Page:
To Selfie or Not To Selfie

Maybe it’s my age. Maybe it’s that I was raised in a different generation by a different generation. Maybe it’s my personality. Maybe it’s the effect of technology and social media. I’m not exactly sure. But I don’t like it.

I don’t like the fact that on certain days, I let social media tell me what’s truth. I have considered giving it up a million times over. On my not so good days, it makes me feel bad. Honestly. The highlight reels of everyone else’s lives, when your own life is so full of yuck, leaves you feeling less than. Never good enough. It’s a fact. Studies have shown it. ( And we wonder why there is so much more angst in the teen years? Really?)

But the fact is, a lot of very good and powerful things come out of social media. It can be a very influential and powerful tool when used wisely. For any writer today, it’s a necessary evil.

The thing that gets me the most are the selfies. How the younger generation (am I really that old?) has no qualms of posting pics of themselves. I see this in my own kids. Part of it is my own fault. I mean I’ve posted pics of them as they’ve grown up. For them FB and Instagram are like the photo albums I grew up with.

And this younger generation? They are so photogenic. It’s ridiculous. I mean, do they ever take a bad picture? I take selfies once in a blue moon and pretty much delete them or never ever post them. I take a terrible selfie. I don’t want the world to see them.

This may also come from growing up in an atmosphere where posting pics of yourselves was considered vain. Now I’m not saying everyone who posts selfies is vain or self-absorbed. Not.At.All. (But the whole social media thing does bring those people out of the woodwork and you know who they are because they popped into your mind as soon as you read that.)

I was born, along with my twin sister at the end of large family. My parents were entering midlife. They grew up during the later years of the Depression and WWII. Pictures were rare to begin with. The whole digital world is a wonder to them. So there is that divide for some of us. Generations.

Besides being raised in a different time, I think some of it’s also the awkward situation of being caught between two generations. Like so many of us born in the 70’s we’ve been caught between two very different times and people. In my lifetime, I remember a time without cable TV, we had a party-line phone line and computers were just appearing upon the scene. Then here we are today. Streaming video, smart phones and computers running just about everything. I feel lost some days because I’m trying to fit into a world I was not raised in or prepared for. It’s not just me right?

On top of feeling like I don’t fit, my generation have had to wait our turn while the many, many boomers lead. Meanwhile the generation behind us is nipping at our heels because they are being schooled to get up and take over and change things. Right.Now. Some days it feels like an impossible situation for us hippie babies. I feel like I don’t fit anywhere and social media, and particularly, selfies, enhance that feeling. Does anyone else feel that way?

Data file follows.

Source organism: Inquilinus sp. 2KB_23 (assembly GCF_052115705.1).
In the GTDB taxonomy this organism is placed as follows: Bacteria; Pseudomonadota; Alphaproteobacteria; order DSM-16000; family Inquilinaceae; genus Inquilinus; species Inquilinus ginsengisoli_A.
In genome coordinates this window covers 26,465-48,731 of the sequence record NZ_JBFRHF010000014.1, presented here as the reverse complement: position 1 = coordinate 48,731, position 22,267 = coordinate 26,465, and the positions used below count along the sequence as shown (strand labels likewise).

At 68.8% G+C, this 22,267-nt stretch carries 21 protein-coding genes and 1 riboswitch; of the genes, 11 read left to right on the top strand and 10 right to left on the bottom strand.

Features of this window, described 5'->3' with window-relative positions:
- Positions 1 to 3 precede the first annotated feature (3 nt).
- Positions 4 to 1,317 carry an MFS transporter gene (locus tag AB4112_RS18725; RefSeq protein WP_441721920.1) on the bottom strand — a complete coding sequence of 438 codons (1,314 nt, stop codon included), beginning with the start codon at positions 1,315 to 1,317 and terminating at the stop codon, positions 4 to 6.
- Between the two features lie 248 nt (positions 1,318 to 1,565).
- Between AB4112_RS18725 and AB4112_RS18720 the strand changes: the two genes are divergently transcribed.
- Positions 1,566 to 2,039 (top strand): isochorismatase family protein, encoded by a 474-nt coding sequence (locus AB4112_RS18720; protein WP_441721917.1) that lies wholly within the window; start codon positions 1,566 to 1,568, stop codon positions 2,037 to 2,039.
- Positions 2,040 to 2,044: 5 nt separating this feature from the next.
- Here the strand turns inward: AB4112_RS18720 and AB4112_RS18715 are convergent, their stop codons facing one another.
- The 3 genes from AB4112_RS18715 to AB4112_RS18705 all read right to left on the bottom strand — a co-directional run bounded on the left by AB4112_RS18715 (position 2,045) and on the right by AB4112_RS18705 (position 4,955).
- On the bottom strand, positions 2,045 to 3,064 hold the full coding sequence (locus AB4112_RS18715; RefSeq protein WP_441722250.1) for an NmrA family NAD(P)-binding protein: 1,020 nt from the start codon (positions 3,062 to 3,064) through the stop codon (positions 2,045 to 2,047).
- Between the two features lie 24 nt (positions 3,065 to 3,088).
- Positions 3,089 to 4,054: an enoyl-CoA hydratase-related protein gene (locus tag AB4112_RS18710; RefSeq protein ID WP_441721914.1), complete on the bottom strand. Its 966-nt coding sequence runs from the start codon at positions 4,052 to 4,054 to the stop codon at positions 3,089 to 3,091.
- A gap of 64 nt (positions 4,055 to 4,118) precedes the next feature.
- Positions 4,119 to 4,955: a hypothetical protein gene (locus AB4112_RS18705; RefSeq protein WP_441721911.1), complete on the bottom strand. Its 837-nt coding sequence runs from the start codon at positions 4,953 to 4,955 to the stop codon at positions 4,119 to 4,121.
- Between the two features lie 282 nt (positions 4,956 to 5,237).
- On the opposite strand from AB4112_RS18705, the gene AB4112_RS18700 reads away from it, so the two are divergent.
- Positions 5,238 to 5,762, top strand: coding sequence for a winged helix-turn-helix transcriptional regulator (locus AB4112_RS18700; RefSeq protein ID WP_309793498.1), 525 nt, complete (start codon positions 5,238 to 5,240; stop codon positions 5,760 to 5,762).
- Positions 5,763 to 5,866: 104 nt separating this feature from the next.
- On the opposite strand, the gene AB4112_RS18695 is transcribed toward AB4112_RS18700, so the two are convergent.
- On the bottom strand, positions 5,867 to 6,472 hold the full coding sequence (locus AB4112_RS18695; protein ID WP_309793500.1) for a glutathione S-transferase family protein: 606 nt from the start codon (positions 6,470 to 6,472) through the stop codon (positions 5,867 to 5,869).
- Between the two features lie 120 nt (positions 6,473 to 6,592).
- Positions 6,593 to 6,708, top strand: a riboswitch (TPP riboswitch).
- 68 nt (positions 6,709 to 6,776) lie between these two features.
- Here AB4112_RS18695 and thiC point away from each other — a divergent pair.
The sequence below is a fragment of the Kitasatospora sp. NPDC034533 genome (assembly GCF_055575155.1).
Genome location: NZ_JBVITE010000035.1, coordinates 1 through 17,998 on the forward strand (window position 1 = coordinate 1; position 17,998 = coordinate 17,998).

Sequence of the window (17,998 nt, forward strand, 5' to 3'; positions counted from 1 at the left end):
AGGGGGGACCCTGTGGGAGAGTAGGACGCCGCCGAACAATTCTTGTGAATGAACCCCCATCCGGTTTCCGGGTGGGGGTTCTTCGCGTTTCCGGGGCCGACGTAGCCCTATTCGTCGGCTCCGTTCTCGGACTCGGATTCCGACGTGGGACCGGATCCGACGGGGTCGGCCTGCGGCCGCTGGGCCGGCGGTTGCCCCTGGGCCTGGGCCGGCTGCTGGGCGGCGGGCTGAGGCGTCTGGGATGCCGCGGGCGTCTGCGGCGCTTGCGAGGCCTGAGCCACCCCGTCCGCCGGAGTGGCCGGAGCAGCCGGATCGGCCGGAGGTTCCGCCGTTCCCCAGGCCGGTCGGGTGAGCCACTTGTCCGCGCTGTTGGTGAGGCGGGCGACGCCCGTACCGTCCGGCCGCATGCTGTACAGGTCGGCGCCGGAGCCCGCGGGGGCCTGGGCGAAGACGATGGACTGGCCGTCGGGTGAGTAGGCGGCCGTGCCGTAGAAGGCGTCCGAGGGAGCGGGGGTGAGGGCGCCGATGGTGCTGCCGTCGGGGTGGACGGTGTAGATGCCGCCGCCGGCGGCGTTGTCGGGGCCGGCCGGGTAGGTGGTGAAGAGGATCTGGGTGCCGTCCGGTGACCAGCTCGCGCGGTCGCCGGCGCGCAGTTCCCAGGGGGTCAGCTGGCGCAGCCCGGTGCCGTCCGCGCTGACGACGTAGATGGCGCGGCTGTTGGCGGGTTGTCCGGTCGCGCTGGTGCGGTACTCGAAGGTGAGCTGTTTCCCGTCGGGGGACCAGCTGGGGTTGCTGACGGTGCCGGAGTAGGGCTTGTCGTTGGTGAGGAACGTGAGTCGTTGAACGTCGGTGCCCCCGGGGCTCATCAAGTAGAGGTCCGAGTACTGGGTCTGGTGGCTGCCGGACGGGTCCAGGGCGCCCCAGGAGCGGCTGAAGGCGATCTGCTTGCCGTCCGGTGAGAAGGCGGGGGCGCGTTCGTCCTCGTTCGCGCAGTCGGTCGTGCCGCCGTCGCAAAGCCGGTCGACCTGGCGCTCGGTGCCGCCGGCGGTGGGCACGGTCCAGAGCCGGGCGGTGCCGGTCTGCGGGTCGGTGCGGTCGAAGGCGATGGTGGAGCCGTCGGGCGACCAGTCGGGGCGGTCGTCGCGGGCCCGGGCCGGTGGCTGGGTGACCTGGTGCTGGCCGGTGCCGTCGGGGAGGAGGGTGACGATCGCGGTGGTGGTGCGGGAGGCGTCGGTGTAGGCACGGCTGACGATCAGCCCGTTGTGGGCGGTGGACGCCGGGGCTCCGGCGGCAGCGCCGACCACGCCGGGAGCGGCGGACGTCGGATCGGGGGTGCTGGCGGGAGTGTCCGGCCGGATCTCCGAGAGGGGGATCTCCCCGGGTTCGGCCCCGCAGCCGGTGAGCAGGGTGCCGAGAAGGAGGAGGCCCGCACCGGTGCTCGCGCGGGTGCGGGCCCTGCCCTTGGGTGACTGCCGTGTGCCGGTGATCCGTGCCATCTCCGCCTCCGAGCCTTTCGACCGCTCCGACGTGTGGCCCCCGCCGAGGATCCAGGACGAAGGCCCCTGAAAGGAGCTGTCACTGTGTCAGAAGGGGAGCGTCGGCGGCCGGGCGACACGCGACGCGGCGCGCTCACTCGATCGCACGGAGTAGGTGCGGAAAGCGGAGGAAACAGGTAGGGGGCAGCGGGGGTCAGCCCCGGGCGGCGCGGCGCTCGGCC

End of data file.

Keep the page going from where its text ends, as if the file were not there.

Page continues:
I know some of it’s my personality too. I think I grew up with the mantra in my head : Please don’t look at me. So a selfie equals an oxymoron for me.

But here’s the thing I thought about today. Just because I don’t have a million selfies posted does not make me less than. Or if you do have a million selfies posted, it doesn’t make you more than. It doesn’t mean a thing either way. Selfie or not.

It’s just a picture of a moment of fun, of joy or whatever. It’s just one moment over a lifetime. It does not tell the whole story or even THE story. It’s tells the story of a minute. These can be awesome minute stories. Truly. They should be celebrated. If you post them. Great. If you don’t, it doesn’t make it less than real.

The lie social media is telling us is that if it’s not posted it didn’t happen. It’s not real.

The second lie is that if it was posted, it is truth. Confusing isn’t it?

The thing to remember is social media is just a tool. For some it is a way to store memories. Like those old photo albums and scrapbooks. Others use it as a platform. For some of us, it’s a way to stay in touch with loved ones far away. None of it is bad per se. Unless you live thinking it is truth. It’s not. Like I said, it’s a tool.

Real life is lived away from the camera for most of us. All the selfies, the status updates are just a few moments of a person’s life. There are so many more moments lived in obscurity, even for those prolific posters. Moments and minute stories we don’t ever see. They are real. Some are awesome. Some are most definitely not. But they make up our lives and our stories. They are the moments that mould us into who we are and most happen out of the limelight. Off the highlight reel.

The truth of ourselves is written over the course of a life time of moments, some already in the books (or posted online!)  and others still waiting in the future. That is the truth of who we really are. Some of it we will post. Much of it, we will not. We’ll be too busy living, to bother with a selfie.

 

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